High Peak News

17 March 1888

The sudden death of a woman at whaley bridge

To the Editor


May I be allowed to give an answer to the letter sent to you by Dr Allan, of Whaley Bridge, dated March 7th, respecting the death of and inquest on my wife?

The inquest, he says, was held without his knowledge; but if he had had his ears and eyes open he would both have seen and heard what was going on, as the sad occurrence was the whole village gossip.

In his letter he says that my wife was “manipulated for four hours by a charwoman.” I am prepared to state as truth that the charwoman never “manipulated” her at all, except to bandage her, which, I believe, was necessary in the case. As your readers will remember, I stated at the inquest that the child was born at ten minutes past twelve o’clock, and I was running about the village for assistance about one hour and twenty minutes. When I had got assistance at my wife’s request I went to lie down, as to all appearance everything was going on well.

I had been laid down about an hour when my sister-in-law and the charwoman came downstairs and told me I had better go for Dr Allan, as the case was dangerous, which I did.

I got to his door about twenty minutes to three o’clock, and was knocking there for thirty-five minutes before I could raise him from his bed. But had I been aware that I should have met with such an inhuman reception I should most certainly have gone for Dr Anderson, of Chapel-en-le-Frith, or Dr Nall, of Disley, either of whom I might have got while I was knocking at Dr Allan’s door, and without applying for the parish to pay the fee for me.

The next time I went I was knocking at his door about twenty minutes, and I am sure that he could not have had time to have gone to sleep again, as I was only away from his door about five minutes.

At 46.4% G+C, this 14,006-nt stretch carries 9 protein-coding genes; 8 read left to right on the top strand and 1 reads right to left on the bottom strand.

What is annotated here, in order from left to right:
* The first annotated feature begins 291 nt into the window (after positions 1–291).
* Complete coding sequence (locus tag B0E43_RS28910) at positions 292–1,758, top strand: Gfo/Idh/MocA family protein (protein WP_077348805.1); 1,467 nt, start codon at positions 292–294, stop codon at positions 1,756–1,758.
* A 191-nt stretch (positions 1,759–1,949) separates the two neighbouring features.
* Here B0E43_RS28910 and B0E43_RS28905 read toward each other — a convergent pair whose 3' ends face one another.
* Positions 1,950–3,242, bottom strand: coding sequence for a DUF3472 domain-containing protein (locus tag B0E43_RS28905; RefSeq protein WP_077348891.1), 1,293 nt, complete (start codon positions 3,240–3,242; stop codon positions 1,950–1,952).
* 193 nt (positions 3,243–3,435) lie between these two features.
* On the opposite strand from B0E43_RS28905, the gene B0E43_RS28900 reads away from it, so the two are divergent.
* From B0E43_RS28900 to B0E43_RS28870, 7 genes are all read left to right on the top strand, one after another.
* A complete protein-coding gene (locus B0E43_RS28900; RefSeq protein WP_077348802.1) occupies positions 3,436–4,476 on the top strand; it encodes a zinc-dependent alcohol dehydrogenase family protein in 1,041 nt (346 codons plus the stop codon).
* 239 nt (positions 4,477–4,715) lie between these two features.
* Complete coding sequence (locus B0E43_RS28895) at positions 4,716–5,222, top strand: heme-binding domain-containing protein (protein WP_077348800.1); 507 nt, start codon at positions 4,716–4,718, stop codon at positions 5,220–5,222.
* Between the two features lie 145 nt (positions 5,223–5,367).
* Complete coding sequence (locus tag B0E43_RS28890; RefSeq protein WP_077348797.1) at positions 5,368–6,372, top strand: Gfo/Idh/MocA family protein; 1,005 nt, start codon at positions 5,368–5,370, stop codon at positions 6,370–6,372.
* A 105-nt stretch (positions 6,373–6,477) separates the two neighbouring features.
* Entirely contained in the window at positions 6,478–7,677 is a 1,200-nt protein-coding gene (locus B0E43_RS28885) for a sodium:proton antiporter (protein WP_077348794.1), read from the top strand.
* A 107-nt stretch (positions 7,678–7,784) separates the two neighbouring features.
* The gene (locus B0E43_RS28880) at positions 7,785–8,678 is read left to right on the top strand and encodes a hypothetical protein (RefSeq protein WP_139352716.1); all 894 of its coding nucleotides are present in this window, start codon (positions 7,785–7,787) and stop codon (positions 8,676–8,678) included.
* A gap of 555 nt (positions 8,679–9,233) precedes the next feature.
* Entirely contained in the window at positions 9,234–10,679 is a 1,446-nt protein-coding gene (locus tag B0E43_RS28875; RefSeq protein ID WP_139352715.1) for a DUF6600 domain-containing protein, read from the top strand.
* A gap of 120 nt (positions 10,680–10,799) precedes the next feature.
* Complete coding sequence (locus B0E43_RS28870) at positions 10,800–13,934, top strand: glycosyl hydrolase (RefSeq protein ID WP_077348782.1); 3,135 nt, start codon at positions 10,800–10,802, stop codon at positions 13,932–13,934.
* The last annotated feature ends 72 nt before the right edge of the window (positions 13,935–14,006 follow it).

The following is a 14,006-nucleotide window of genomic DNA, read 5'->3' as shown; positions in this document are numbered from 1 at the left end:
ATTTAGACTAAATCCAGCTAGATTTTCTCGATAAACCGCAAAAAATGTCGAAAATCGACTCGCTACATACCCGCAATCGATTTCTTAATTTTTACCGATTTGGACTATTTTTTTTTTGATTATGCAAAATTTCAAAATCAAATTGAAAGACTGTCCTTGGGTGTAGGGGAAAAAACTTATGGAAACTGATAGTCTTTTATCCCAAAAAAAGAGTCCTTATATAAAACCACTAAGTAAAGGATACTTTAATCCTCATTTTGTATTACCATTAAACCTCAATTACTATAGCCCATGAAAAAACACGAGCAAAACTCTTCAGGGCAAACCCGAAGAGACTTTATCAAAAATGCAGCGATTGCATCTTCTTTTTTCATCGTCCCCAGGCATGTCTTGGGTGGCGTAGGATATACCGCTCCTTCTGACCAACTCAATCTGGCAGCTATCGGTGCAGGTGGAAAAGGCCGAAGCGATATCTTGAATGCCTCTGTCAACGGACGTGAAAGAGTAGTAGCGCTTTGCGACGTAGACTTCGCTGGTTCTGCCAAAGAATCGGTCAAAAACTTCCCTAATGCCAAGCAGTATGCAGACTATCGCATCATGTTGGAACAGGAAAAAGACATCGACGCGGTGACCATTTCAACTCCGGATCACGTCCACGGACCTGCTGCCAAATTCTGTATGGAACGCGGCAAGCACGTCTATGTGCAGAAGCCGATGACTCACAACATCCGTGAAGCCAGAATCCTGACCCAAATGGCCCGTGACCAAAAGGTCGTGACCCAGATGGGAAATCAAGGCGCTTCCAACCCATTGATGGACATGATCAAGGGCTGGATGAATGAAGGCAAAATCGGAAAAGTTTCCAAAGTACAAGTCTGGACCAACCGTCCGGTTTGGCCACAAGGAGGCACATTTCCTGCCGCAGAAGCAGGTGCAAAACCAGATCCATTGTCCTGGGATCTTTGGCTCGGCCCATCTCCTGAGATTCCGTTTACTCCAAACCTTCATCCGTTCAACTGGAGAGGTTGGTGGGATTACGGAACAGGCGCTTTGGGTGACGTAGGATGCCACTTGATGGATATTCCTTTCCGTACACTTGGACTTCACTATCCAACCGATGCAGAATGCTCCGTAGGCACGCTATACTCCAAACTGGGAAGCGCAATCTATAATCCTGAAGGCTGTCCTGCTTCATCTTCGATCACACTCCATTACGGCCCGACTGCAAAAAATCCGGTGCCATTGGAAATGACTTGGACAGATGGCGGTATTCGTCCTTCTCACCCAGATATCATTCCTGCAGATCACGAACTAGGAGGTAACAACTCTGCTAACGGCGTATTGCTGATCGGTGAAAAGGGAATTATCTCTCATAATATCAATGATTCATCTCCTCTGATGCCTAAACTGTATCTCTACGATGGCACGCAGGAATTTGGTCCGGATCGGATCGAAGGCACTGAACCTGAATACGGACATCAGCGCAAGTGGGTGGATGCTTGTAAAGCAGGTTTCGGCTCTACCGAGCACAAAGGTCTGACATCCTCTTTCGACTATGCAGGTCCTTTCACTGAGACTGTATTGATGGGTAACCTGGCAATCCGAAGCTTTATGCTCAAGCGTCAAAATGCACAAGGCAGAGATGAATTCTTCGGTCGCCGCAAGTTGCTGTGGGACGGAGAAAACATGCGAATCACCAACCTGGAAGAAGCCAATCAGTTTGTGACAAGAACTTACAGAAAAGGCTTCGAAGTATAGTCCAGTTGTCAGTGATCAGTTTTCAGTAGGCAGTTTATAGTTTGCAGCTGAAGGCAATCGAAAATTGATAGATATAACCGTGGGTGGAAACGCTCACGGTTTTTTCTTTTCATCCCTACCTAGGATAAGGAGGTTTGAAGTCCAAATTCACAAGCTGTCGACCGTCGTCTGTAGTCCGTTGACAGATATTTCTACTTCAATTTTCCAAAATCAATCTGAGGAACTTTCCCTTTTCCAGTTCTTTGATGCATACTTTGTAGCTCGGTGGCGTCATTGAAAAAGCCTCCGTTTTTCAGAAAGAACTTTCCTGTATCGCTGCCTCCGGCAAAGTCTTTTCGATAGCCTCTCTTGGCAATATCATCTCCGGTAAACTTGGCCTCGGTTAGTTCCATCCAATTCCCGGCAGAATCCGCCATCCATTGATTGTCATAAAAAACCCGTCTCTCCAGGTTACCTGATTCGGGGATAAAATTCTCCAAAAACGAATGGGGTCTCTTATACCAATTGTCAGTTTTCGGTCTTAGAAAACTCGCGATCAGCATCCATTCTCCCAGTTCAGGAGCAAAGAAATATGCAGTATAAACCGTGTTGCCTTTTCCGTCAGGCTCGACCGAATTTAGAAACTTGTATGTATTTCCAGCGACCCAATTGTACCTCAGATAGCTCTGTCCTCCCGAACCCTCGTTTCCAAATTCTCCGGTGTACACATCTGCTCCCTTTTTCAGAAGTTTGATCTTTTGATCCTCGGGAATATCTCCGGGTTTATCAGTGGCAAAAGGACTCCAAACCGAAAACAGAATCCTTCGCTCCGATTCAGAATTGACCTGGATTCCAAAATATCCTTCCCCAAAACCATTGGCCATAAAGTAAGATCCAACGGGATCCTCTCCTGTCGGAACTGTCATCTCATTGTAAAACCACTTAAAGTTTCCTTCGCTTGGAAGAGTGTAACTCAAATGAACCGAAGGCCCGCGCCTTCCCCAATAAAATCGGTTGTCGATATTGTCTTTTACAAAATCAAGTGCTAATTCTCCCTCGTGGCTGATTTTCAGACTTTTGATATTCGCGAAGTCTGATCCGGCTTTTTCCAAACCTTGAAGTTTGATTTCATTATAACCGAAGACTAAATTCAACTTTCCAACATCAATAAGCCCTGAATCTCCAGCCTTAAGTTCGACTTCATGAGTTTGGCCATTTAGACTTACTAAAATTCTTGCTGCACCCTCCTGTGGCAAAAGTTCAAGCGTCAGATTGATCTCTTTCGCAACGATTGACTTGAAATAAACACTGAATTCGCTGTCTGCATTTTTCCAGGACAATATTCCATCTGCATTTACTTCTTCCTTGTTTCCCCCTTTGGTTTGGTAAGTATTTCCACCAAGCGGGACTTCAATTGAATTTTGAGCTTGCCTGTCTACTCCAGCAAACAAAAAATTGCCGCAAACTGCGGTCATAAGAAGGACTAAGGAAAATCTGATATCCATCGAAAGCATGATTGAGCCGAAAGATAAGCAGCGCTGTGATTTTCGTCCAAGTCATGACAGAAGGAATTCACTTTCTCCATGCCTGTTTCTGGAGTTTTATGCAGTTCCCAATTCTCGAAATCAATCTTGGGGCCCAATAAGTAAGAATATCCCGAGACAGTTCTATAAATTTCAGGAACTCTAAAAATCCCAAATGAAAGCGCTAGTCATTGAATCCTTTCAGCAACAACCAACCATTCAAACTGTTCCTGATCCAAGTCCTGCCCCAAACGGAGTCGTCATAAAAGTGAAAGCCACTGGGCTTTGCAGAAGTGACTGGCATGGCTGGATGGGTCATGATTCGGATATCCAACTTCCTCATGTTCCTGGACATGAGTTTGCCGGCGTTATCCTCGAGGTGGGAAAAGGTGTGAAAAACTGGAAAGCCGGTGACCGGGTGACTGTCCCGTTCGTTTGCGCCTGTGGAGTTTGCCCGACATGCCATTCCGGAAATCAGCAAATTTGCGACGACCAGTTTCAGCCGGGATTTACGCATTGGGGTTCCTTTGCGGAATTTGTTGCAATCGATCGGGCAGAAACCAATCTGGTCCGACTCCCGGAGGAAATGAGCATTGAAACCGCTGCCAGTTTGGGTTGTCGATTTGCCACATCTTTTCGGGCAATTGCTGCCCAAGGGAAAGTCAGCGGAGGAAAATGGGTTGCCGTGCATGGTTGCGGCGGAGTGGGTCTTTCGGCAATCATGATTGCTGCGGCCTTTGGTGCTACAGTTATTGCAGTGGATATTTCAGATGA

If Dr Allan thinks it would do him any good I am quite willing that my wife should be taken from her grave and a post-mortem examination made of her body, to show the country at large in what way the charwoman had “manipulated” her. Had I not done my duty as far as I could to secure medical aid the Coroner and his jury might have brought in a verdict of manslaughter against me, which would only have been my just reward; and I think that, instead of the doctor chastising the Coroner for what he said at the inquest he ought to be very thankful he did not speak in stronger words.

In his letter the doctor does not seem satisfied with the great loss that I have had to bear in the death of my wife, but he also wishes to rob me of my character, as he says my statement is untrue.

Every word that I spoke at the inquest I am fully prepared to repeat either before a Coroner and his jury or in a court of justice.

He also speaks of his good relationship with the club and the other clubs in the village.

Perhaps the reason is there are no other doctors resident in Whaley Bridge at present, and “Any port is acceptable in a storm.”

Yours, &c.,

Jonathan Jodrell

Whaley Bridge, March 12th, 1888.